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Wednesday, August 5, 2009

Ethiopia: Going to ends of the earth for clean water - on foot, if necessary


In late spring, HOPE International Development Agency completed a memorable health and sanitation education series in six communities in Dereshe, the southern district where for the last decade we have focused our efforts to bring clean water and basic health to Ethiopia’s poorest villages.

As we approached full clean water coverage for Dereshe district this year, the communities we helped were increasingly remote. The poverty in these villages is exacerbated by their geographic isolation; inaccessible by roads, they are forgotten the rest of the population. Whatever political voice the rural poor might have does not carry over these distances, and so villages furthest from urban centers tend to be the most neglected, the most destitute.

HOPE exists for the sake of the poorest of the poor—an overused expression, but in the case of these villages, a very apt one. Because of this, our Ethiopian staff were more than willing to meet the challenges entailed in serving these far-flung villages of the south.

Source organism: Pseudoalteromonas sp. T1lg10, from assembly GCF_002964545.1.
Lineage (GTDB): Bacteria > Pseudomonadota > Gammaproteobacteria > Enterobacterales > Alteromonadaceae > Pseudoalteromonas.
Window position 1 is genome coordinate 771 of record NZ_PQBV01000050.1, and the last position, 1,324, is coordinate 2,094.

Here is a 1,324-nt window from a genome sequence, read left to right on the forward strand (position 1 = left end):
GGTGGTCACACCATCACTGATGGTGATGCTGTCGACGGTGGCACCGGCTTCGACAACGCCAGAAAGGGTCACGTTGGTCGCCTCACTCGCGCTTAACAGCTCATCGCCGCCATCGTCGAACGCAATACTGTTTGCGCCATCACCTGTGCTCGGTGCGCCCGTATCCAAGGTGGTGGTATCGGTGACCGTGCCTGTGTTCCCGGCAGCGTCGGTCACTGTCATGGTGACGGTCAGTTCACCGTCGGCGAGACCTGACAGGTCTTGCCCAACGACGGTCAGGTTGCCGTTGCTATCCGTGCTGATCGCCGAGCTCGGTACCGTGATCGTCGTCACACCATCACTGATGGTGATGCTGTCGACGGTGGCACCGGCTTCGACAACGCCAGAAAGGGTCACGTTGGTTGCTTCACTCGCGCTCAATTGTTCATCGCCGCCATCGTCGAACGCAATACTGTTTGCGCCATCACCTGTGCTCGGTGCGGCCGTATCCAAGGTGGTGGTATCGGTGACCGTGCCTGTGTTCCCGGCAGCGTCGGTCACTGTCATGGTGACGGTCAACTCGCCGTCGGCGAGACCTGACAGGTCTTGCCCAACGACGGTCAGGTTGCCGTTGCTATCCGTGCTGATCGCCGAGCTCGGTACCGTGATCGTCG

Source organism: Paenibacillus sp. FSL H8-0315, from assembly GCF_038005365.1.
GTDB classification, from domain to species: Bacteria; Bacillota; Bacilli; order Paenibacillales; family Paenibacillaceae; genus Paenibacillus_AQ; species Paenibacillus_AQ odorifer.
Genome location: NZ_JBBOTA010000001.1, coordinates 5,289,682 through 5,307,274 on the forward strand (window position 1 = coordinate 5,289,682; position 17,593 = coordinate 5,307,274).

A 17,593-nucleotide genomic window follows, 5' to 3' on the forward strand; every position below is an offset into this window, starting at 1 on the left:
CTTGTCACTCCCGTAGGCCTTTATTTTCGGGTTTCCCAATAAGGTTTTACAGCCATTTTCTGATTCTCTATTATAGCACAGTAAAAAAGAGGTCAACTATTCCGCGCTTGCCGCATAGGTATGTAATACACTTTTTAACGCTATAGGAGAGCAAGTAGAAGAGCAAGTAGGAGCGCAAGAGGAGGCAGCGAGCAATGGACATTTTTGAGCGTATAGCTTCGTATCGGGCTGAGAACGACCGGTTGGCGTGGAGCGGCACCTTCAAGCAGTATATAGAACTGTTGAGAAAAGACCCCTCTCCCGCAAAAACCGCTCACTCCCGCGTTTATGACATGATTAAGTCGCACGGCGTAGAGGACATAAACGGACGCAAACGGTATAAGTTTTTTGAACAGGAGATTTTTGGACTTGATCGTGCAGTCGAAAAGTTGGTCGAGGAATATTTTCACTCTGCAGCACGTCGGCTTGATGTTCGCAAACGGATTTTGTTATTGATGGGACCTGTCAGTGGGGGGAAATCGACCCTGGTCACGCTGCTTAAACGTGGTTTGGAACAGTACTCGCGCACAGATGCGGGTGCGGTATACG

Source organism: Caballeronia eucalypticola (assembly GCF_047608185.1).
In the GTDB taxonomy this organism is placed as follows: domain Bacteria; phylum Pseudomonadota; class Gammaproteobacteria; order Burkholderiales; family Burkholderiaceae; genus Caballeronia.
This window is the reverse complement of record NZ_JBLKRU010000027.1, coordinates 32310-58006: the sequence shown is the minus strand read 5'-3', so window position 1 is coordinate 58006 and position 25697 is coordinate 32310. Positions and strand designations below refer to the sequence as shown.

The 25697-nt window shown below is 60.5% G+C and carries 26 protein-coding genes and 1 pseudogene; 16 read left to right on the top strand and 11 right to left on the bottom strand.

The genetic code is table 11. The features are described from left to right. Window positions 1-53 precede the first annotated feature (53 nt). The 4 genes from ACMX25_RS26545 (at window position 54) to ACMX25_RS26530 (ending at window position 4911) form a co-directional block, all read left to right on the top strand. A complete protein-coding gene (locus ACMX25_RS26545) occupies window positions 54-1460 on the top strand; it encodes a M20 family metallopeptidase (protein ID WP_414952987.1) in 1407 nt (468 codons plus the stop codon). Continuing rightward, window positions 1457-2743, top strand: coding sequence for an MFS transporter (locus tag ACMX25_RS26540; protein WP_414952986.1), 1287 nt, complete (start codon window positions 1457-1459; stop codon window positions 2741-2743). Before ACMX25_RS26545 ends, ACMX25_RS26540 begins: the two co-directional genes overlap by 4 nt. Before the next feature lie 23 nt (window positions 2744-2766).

In order to provide the villagers with the health and sanitation training that is such a necessary component of the clean water program, our training officers walked long distances over all manner of terrain. There are no roads to make the trips by car, and the people in these villages live up on hills and farm in the valleys below. So, in the words of one Ethiopian staff member, “climbing up the hills for up to 10 kilometers round trip for a day’s teaching was a regular day at the office for our staff.”

He went on to remark that “It is a testament to their commitment that they were able to complete their work on time. The equally impressive commitment and hard work of the communities was essential to the success of the project. Each community brought out up to 50 volunteers daily to contribute their labour. This community participation and sense of ownership is the cornerstone of our project.”

He is correct: without this spirit of participation, of passion, of commitment, the task of providing the poorest of the poor with a measurably higher standard of life would founder. We see this spirit again and again in our staff members as well as in the families that actually benefit from the work. It is something that never fails to secure our admiration—and gratitude.

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